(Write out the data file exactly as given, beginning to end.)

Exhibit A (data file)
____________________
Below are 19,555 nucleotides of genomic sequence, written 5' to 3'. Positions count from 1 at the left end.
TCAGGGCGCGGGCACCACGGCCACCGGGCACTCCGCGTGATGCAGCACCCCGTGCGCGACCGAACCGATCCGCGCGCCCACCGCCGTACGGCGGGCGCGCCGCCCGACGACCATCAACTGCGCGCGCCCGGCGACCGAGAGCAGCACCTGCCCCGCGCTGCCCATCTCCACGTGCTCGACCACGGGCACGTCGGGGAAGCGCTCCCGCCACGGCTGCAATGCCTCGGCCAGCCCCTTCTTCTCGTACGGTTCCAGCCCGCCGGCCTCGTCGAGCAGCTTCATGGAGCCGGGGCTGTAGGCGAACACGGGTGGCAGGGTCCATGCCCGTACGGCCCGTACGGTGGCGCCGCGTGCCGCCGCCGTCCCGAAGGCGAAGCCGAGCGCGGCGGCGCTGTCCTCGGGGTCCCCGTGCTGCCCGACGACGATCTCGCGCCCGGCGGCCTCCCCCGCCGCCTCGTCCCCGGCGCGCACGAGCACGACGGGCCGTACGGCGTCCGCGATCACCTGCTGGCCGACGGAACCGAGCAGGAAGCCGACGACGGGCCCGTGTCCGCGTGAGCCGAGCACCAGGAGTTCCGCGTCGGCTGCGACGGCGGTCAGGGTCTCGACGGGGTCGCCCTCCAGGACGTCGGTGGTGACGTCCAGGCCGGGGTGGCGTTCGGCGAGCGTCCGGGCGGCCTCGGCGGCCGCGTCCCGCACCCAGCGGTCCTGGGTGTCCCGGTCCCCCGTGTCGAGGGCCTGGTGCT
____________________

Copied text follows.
Below are 19,555 nucleotides of genomic sequence, written 5' to 3'. Positions count from 1 at the left end.
TCAGGGCGCGGGCACCACGGCCACCGGGCACTCCGCGTGATGCAGCACCCCGTGCGCGACCGAACCGATCCGCGCGCCCACCGCCGTACGGCGGGCGCGCCGCCCGACGACCATCAACTGCGCGCGCCCGGCGACCGAGAGCAGCACCTGCCCCGCGCTGCCCATCTCCACGTGCTCGACCACGGGCACGTCGGGGAAGCGCTCCCGCCACGGCTGCAATGCCTCGGCCAGCCCCTTCTTCTCGTACGGTTCCAGCCCGCCGGCCTCGTCGAGCAGCTTCATGGAGCCGGGGCTGTAGGCGAACACGGGTGGCAGGGTCCATGCCCGTACGGCCCGTACGGTGGCGCCGCGTGCCGCCGCCGTCCCGAAGGCGAAGCCGAGCGCGGCGGCGCTGTCCTCGGGGTCCCCGTGCTGCCCGACGACGATCTCGCGCCCGGCGGCCTCCCCCGCCGCCTCGTCCCCGGCGCGCACGAGCACGACGGGCCGTACGGCGTCCGCGATCACCTGCTGGCCGACGGAACCGAGCAGGAAGCCGACGACGGGCCCGTGTCCGCGTGAGCCGAGCACCAGGAGTTCCGCGTCGGCTGCGACGGCGGTCAGGGTCTCGACGGGGTCGCCCTCCAGGACGTCGGTGGTGACGTCCAGGCCGGGGTGGCGTTCGGCGAGCGTCCGGGCGGCCTCGGCGGCCGCGTCCCGCACCCAGCGGTCCTGGGTGTCCCGGTCCCCCGTGTCGAGGGCCTGGTGCT